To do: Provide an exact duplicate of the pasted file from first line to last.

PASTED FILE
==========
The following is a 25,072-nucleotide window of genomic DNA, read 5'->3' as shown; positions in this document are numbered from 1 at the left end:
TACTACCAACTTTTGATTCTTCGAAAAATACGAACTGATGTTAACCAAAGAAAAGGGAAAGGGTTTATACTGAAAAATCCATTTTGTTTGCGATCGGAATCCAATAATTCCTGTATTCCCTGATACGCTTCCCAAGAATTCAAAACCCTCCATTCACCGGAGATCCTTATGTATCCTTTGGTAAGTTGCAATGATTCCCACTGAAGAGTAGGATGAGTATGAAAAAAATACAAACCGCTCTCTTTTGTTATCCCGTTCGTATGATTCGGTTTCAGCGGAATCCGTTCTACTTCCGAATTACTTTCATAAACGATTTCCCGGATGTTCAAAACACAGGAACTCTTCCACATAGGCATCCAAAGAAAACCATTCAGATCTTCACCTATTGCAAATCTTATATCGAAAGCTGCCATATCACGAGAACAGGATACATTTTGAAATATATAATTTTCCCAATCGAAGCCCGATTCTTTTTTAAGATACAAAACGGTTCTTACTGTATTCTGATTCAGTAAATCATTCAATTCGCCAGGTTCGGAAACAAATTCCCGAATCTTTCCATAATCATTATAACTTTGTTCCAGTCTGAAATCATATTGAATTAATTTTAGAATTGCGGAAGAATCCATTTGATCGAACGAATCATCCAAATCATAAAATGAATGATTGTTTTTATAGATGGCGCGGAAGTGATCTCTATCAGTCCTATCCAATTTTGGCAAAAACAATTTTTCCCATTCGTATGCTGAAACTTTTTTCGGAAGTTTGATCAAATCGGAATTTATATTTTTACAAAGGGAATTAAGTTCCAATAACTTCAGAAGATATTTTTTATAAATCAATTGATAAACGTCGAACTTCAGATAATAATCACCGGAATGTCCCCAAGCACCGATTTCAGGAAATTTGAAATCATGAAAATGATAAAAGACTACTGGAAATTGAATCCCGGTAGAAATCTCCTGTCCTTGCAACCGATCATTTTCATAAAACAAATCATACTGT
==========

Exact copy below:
The following is a 25,072-nucleotide window of genomic DNA, read 5'->3' as shown; positions in this document are numbered from 1 at the left end:
TACTACCAACTTTTGATTCTTCGAAAAATACGAACTGATGTTAACCAAAGAAAAGGGAAAGGGTTTATACTGAAAAATCCATTTTGTTTGCGATCGGAATCCAATAATTCCTGTATTCCCTGATACGCTTCCCAAGAATTCAAAACCCTCCATTCACCGGAGATCCTTATGTATCCTTTGGTAAGTTGCAATGATTCCCACTGAAGAGTAGGATGAGTATGAAAAAAATACAAACCGCTCTCTTTTGTTATCCCGTTCGTATGATTCGGTTTCAGCGGAATCCGTTCTACTTCCGAATTACTTTCATAAACGATTTCCCGGATGTTCAAAACACAGGAACTCTTCCACATAGGCATCCAAAGAAAACCATTCAGATCTTCACCTATTGCAAATCTTATATCGAAAGCTGCCATATCACGAGAACAGGATACATTTTGAAATATATAATTTTCCCAATCGAAGCCCGATTCTTTTTTAAGATACAAAACGGTTCTTACTGTATTCTGATTCAGTAAATCATTCAATTCGCCAGGTTCGGAAACAAATTCCCGAATCTTTCCATAATCATTATAACTTTGTTCCAGTCTGAAATCATATTGAATTAATTTTAGAATTGCGGAAGAATCCATTTGATCGAACGAATCATCCAAATCATAAAATGAATGATTGTTTTTATAGATGGCGCGGAAGTGATCTCTATCAGTCCTATCCAATTTTGGCAAAAACAATTTTTCCCATTCGTATGCTGAAACTTTTTTCGGAAGTTTGATCAAATCGGAATTTATATTTTTACAAAGGGAATTAAGTTCCAATAACTTCAGAAGATATTTTTTATAAATCAATTGATAAACGTCGAACTTCAGATAATAATCACCGGAATGTCCCCAAGCACCGATTTCAGGAAATTTGAAATCATGAAAATGATAAAAGACTACTGGAAATTGAATCCCGGTAGAAATCTCCTGTCCTTGCAACCGATCATTTTCATAAAACAAATCATACTGT